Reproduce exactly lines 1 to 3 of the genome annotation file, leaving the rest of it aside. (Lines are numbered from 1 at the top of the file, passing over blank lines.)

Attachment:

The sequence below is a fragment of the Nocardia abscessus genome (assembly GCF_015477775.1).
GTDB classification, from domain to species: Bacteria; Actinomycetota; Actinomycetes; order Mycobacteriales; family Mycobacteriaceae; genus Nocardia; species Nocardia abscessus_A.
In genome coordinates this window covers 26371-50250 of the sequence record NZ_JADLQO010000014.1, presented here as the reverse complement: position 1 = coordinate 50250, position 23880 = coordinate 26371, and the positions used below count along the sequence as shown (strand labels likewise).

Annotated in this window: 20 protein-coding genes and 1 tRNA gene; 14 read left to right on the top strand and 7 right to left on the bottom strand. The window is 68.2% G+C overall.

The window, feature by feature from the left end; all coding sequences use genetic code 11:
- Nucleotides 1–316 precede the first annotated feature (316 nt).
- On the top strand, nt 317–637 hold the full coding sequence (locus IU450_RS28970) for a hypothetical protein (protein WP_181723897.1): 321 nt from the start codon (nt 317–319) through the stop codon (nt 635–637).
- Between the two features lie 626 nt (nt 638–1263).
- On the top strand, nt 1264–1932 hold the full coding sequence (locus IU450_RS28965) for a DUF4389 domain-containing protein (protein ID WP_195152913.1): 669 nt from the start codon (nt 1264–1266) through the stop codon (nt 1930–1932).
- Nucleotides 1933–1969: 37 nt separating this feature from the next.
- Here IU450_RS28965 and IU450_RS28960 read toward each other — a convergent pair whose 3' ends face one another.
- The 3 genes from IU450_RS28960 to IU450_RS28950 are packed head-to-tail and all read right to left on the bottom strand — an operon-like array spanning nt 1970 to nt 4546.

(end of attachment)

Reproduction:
The sequence below is a fragment of the Nocardia abscessus genome (assembly GCF_015477775.1).
GTDB classification, from domain to species: Bacteria; Actinomycetota; Actinomycetes; order Mycobacteriales; family Mycobacteriaceae; genus Nocardia; species Nocardia abscessus_A.
In genome coordinates this window covers 26371-50250 of the sequence record NZ_JADLQO010000014.1, presented here as the reverse complement: position 1 = coordinate 50250, position 23880 = coordinate 26371, and the positions used below count along the sequence as shown (strand labels likewise).